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Industry - Fruit Growers - South Australia

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Profiles

  • Source: https://familysearch.org/ark:/61903/4:1:KN12-TC5
    John Rehn (1842 - 1923)
    Johan "John" Rehn* Birth: Mar 25 1842 - Houghton, South Australia, Australia* Death: Feb 10 1923 - Tea Tree Gully, South Australia, Australia* Parents: Johan Rehn, Anna Rehn (born Schroeter)* Siblings:...
  • Michael Ahern (1849 - 1902)
    Michael Ahern The death of Mr. M. Ahern, who for over 30 years was a highly-respected resident of the Clare district, occurred at his residence in Jeffcott street, North Adelaide on Saturday morning. T...
  • Jacob Hooper (1839 - 1926)
    Jacob Hooper of Salisbury (South Australia)EARLY ADELAIDEChanges in 77 Years MR. HOOPER REMINISCENTDespite his 84 years. Mr. Jacob Hooper, of Brighton. better known as 'Hooper of Salisbury,' is still a...
  • Thomas Paul Hamilton Ayliffe (1814 - 1895)
    Thomas Hamilton Ayliffe (c. 1812 – 28 July 1895) was recorded as a passenger on the Pestonjee Bomanjee with his father and two brothers, but in fact came out later, perhaps via Hobart on 10 July 1843 o...

South Australia is well known for its fruit growing, also it is very protective of its borders to avoid fruit fly, which is a pest in eastern States and requires the spraying of chemicals.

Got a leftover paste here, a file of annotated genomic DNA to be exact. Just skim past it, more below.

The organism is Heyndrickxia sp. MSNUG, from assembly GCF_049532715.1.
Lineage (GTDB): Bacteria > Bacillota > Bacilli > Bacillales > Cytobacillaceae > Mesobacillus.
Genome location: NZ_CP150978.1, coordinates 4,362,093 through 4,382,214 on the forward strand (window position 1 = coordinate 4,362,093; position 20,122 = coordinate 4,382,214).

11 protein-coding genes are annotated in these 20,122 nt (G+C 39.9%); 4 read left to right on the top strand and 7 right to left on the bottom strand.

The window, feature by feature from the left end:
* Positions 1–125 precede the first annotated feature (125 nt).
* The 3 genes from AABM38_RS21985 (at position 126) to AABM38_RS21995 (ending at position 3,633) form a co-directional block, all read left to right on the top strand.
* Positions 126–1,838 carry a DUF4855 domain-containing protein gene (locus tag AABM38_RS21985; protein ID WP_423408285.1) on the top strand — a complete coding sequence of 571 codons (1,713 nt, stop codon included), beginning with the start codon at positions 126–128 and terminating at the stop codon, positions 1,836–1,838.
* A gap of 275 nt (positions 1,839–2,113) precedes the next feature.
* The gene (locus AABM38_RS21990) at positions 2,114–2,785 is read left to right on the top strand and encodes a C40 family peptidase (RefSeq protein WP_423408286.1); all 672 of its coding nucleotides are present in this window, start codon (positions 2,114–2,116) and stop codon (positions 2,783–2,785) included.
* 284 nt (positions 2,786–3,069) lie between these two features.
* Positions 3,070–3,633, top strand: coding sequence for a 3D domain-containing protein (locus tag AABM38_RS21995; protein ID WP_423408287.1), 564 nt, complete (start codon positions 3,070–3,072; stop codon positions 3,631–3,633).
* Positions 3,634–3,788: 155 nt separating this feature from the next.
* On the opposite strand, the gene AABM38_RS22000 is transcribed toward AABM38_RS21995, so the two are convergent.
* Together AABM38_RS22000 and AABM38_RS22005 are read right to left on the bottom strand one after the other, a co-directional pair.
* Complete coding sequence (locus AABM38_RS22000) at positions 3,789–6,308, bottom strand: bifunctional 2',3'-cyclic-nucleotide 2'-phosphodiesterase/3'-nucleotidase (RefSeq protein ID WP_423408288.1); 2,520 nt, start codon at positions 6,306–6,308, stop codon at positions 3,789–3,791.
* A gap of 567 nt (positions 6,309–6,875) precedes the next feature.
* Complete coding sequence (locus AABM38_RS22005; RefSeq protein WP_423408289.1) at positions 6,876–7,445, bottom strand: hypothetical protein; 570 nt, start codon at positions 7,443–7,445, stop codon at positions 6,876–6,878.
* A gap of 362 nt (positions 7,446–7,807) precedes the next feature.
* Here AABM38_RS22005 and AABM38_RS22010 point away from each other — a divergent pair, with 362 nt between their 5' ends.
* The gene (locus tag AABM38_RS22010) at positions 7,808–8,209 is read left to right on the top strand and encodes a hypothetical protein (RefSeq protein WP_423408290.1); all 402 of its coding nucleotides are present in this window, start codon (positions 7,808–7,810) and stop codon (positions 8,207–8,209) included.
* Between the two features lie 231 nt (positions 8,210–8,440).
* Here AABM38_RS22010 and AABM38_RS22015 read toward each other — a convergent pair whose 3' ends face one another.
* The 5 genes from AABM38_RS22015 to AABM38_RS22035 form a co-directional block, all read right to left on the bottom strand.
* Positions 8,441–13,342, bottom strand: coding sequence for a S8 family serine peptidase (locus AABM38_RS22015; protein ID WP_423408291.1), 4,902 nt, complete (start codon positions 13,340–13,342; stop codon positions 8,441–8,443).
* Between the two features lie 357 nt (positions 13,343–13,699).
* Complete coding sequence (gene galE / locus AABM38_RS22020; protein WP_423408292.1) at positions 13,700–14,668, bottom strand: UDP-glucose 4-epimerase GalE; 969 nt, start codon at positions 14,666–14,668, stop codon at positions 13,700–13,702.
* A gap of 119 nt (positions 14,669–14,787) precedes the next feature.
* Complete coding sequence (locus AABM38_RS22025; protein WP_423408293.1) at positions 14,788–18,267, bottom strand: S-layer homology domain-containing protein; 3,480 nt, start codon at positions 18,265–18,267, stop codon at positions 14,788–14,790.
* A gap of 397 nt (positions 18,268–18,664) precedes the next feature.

This project will collect profiles of persons who were and are, active in the fruit growing industry in South Australia, including the "Riverland". South Australia is a Mediterranean climate and therefore very suitable for citrus, olives, grapes and nuts as in Almonds. Apples, Pears Cherries grow well and of course stone fruits especially Apricots.

In more recent times, growers are attempting to grow sub tropical fruits such as Avocado. The soil is very lime based and hence alkaline. Normally in the sub tropics we see acid soils, possibly more of a barrier (but adjustable) than climate in some coastal areas.

Recently we have been seeing the almond blossom vista changing to vines in the southern vales, and much of the north and south has been sub divided in to residential housing. As South Australia has limited areas on which to grow food with good soils and rainfall, this could be a problem in the future, unless residents grow their food in their back yards.

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